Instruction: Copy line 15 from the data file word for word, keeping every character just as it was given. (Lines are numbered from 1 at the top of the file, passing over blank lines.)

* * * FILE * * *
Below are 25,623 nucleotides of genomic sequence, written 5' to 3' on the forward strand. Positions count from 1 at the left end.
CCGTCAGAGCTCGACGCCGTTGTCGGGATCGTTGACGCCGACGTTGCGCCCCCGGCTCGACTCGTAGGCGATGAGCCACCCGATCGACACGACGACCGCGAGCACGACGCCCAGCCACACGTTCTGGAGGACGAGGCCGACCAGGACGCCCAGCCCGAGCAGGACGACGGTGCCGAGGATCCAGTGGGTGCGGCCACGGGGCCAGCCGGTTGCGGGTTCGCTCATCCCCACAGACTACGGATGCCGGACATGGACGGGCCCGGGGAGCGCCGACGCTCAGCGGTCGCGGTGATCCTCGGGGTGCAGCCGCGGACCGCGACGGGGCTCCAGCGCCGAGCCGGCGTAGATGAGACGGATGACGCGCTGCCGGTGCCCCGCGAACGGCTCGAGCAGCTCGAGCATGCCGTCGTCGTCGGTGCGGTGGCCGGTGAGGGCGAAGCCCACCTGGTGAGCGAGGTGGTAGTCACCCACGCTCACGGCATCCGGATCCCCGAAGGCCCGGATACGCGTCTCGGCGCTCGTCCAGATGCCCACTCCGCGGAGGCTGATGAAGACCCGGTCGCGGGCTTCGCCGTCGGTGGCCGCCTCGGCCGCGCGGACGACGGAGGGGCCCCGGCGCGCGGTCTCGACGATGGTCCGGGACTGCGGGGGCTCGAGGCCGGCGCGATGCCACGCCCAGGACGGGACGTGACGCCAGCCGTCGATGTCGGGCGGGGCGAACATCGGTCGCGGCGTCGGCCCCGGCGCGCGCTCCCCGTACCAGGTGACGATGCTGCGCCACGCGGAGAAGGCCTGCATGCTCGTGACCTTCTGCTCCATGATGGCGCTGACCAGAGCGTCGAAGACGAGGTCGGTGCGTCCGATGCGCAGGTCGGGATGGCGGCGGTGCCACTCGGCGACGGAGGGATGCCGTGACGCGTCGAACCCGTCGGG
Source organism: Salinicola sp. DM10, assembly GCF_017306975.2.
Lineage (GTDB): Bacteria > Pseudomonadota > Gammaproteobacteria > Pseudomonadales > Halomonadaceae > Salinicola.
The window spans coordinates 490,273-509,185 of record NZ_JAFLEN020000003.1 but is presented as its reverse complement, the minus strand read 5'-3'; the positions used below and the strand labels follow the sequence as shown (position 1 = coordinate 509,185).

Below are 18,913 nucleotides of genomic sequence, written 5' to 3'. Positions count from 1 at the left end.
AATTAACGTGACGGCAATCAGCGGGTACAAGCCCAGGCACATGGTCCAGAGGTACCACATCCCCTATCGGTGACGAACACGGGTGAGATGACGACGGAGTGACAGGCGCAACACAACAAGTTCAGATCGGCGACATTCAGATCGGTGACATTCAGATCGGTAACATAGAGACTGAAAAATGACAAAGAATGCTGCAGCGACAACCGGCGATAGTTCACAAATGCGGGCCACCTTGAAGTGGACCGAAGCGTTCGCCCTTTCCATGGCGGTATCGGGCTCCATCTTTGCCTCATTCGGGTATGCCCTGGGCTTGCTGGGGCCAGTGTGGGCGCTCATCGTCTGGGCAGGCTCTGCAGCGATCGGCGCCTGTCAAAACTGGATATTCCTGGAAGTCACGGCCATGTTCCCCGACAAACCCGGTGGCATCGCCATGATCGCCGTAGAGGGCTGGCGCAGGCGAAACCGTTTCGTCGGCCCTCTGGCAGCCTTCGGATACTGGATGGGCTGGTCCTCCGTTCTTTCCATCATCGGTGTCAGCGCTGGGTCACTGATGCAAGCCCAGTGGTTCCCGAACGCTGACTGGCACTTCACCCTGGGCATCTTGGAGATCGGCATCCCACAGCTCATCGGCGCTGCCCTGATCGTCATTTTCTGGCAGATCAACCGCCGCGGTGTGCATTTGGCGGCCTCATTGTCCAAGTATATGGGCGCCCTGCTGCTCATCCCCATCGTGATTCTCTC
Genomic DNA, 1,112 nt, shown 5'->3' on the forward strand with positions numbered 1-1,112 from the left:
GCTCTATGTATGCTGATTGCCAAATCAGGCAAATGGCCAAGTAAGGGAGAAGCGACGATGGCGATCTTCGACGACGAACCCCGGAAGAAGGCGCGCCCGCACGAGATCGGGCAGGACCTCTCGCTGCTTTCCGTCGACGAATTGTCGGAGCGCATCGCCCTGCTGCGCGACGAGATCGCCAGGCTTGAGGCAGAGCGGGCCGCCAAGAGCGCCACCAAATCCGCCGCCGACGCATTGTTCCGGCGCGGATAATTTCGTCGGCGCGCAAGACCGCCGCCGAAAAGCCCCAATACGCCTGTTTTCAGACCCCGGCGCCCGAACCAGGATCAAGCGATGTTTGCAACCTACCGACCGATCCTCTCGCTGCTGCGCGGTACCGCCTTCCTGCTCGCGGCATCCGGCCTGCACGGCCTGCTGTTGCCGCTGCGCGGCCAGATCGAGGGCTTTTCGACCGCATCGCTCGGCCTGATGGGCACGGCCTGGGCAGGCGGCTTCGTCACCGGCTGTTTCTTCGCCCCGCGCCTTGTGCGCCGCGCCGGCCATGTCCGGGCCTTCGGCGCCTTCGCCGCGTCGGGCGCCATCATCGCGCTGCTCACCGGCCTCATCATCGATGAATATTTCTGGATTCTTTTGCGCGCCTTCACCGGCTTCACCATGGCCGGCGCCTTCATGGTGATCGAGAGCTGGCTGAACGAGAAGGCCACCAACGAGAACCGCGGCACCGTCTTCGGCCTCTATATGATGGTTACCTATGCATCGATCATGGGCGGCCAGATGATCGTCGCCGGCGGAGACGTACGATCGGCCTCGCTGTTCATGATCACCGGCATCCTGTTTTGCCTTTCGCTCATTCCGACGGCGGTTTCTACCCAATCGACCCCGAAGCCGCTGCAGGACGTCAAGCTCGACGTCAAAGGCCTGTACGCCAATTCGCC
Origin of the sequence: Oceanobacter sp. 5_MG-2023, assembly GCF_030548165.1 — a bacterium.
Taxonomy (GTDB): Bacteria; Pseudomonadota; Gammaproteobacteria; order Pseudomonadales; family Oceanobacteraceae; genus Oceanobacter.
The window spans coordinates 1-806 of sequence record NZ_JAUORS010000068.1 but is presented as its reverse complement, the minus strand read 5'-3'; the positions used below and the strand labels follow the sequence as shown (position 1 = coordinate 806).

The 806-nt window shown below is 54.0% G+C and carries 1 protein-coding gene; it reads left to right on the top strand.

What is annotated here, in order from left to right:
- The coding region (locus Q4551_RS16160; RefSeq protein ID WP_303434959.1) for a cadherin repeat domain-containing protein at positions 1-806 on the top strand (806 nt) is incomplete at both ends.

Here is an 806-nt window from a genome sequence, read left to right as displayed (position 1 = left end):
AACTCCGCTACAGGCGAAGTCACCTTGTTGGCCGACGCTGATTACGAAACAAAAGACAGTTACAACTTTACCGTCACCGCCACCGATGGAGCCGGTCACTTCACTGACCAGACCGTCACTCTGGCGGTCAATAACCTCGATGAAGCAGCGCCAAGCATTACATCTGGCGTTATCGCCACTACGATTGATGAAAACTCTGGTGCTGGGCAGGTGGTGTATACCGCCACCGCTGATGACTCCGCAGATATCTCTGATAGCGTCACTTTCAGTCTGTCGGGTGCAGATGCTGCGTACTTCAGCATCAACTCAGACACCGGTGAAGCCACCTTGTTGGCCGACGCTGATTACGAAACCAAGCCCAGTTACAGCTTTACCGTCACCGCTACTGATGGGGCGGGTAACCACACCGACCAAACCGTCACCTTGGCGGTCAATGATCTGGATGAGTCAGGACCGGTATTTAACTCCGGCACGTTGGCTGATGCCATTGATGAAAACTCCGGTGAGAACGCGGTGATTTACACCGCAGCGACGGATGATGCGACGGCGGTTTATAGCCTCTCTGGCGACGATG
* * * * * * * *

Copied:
- The coding region (locus Q4551_RS16160; RefSeq protein ID WP_303434959.1) for a cadherin repeat domain-containing protein at positions 1-806 on the top strand (806 nt) is incomplete at both ends.